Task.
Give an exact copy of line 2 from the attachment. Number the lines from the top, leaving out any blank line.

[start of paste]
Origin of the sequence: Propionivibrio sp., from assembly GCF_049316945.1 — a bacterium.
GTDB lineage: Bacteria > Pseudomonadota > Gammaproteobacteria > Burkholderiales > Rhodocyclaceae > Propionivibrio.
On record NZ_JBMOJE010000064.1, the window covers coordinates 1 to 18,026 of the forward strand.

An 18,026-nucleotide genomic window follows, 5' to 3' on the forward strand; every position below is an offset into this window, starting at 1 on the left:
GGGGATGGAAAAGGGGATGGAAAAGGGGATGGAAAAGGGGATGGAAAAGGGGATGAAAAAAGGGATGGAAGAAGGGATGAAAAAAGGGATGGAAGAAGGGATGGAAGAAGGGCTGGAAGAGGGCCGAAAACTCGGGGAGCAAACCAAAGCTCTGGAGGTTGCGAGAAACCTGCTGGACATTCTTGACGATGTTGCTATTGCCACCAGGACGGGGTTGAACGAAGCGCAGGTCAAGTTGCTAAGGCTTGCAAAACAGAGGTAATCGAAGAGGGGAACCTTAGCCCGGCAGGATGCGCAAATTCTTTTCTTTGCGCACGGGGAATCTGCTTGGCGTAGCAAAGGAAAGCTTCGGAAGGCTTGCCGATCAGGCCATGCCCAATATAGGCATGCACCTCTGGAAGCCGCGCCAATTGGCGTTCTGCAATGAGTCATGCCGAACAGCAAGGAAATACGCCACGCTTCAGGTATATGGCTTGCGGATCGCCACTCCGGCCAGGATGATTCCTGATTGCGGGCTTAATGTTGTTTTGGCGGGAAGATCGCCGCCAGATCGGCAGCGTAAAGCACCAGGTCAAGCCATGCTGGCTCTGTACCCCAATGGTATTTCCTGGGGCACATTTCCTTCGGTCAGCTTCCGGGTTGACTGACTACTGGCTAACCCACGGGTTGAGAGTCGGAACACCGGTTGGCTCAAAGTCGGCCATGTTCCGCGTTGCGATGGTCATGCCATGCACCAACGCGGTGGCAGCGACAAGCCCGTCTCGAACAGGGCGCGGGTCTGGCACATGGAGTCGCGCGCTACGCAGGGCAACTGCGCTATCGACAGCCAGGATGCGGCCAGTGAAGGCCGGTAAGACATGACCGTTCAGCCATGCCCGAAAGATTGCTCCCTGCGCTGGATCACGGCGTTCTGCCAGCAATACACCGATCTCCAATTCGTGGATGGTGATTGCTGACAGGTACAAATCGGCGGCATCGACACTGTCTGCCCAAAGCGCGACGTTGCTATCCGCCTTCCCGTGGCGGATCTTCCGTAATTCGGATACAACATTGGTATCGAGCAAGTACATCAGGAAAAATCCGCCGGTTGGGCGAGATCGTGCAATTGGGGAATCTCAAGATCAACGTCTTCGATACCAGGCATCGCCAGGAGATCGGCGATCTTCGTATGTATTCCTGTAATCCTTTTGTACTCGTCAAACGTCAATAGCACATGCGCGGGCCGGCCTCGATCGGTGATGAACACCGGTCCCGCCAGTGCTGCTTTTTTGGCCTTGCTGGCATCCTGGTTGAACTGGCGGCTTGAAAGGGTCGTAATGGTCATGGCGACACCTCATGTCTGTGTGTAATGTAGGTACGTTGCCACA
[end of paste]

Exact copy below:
GTDB lineage: Bacteria > Pseudomonadota > Gammaproteobacteria > Burkholderiales > Rhodocyclaceae > Propionivibrio.